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In the world of "The Power," girls fight back, but the show could use more of a spark

ShowBiz Minute 3/31: Paltrow, GLAAD, Dior
ShowBiz Minute 3/31: Paltrow, GLAAD, Dior 00:55

(CNN) -- One needn't strain hard to find the metaphorical aspects of Amazon's "The Power," which imagines the terrifying scenario (to parents, anyway) of what would happen if teenage girls could suddenly shoot lightning from their fingers. But the series gets lost somewhere between the global implications of that and its individual stories, juggling characters and subplots in a too-slow-developing season that could use more of a spark.

Adapted from Naomi Alderman's provocative novel, the mix of dystopia and feminism has something in common with "The Handmaid's Tale," only here taking the term "girl power" literally. Still, the closest kin TV-wise would be "Heroes," which also spanned the globe in charting the stories of people with superpowers, the wrinkle here being that the shared new-found ability is confined to a very specific demographic.

Beginning with a glimpse of the near future before flashing back, a voiceover by one of the teenage girls speaks of "a world where we were the ones to be feared." Later, when girls discuss why they all might have acquired this power, one of them suggests that having been treated "like garbage" for years, "We got it because we need it."

'The Power'
Auli'i Cravalho in "The Power," which imagines a world where teenage girls suddenly develop a dangerous new ability.  Katie Yu/Prime Video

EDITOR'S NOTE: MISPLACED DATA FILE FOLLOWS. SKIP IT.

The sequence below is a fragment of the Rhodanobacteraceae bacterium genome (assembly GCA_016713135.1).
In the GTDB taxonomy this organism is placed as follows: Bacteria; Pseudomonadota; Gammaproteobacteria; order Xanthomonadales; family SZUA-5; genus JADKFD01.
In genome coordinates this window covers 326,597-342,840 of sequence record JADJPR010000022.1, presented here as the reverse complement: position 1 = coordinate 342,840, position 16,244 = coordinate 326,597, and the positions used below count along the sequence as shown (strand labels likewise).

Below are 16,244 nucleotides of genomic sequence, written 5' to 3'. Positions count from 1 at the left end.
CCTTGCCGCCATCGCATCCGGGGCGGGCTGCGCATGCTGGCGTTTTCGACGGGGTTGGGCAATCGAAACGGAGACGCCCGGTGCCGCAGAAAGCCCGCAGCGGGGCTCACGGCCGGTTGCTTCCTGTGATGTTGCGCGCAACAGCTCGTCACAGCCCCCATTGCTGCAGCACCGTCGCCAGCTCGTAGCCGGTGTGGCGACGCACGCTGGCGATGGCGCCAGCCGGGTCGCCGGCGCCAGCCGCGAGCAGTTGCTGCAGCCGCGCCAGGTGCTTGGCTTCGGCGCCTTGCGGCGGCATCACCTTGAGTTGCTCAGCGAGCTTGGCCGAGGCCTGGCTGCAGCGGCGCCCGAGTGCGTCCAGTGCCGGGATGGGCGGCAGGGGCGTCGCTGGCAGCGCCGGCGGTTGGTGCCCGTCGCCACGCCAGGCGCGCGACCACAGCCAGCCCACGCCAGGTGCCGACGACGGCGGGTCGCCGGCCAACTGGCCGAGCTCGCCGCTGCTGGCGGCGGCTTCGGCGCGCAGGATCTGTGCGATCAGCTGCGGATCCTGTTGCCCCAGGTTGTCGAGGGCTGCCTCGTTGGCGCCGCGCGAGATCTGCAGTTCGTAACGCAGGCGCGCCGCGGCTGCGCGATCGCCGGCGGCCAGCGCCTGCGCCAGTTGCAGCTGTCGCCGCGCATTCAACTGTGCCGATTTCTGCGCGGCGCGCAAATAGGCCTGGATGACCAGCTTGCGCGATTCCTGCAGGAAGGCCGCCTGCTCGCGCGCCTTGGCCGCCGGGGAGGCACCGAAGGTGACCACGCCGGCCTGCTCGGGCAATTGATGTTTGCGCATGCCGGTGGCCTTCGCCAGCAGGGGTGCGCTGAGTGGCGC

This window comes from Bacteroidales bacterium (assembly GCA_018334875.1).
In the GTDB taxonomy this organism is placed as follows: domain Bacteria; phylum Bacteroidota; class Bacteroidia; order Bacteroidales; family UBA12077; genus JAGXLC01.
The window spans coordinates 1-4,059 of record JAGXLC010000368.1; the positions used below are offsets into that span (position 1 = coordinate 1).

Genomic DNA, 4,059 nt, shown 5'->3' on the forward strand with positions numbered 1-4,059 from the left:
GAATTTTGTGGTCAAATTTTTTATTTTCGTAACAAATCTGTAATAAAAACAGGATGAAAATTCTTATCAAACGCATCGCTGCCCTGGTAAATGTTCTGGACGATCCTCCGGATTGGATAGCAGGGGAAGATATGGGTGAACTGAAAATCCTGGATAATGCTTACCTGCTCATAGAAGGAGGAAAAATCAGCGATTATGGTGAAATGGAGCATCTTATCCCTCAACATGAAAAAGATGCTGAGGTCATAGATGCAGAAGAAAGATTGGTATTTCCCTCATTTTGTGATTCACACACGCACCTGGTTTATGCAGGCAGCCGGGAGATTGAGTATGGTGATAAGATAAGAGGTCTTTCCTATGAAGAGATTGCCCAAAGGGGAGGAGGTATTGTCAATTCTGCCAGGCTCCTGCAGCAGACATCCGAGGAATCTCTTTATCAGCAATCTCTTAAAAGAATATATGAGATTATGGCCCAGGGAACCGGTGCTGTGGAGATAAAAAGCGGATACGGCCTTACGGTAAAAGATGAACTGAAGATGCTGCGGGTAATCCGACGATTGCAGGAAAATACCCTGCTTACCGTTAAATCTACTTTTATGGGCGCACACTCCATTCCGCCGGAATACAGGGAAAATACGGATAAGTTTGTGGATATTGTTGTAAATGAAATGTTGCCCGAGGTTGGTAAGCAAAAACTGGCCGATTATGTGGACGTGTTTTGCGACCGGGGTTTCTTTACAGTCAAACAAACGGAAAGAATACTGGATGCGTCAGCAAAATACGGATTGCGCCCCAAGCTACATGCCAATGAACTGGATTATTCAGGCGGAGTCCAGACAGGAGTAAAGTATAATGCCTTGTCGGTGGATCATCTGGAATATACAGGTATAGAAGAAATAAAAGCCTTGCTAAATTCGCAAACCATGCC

From there, "The Power" unfolds on multiple fronts, with much of the focus on local mayor Margot Cleary-Lopez, played by Toni Collette (completing a streaming-series hat trick in roughly the last year with "Pieces of Her" and "The Staircase"). The mayor's family -- including her husband (John Leguizamo) and teenage daughter ("Moana's" Auli'i Cravalho) -- is thrown into chaos, along with most of the world, by this current state of affairs, though she identifies the problem more clearly than most of her political brethren.

"We can't legislate women's bodies," Margot says when talk of how to control the girls arises, one of those places where the underlying questions of gender politics and inequality are articulated a little too overtly.

Separate plot threads play out in London, Eastern Europe and Africa, with the most interesting aspect of "The Power" stemming from how the empowerment of the young-female population is viewed in authoritarian states. Watching governments fumble with how to deal with this threat to the patriarchy, a crusading journalist ("Ted Lasso's" Toheeb Jimoh) appraises the rising unrest and says, "A sleeping giant has been awakened."

Executive producer Raelle Tucker ("True Blood") and company face their own formidable challenge in terms of connecting the far-flung tales to the larger implications of unleashing teenage electrocutioners, especially as they begin to master their deadly new skill.

Eight of the nine episodes were made available for review, and the pacing underscores that "The Power," while intriguing, is at least initially defined more by its potential than its execution.

For now, the series still feels at best like a sleeping giant, one that inspires the reasonable request to wake me when it truly starts getting somewhere.

"The Power" premieres March 31 on Amazon's Prime Video.

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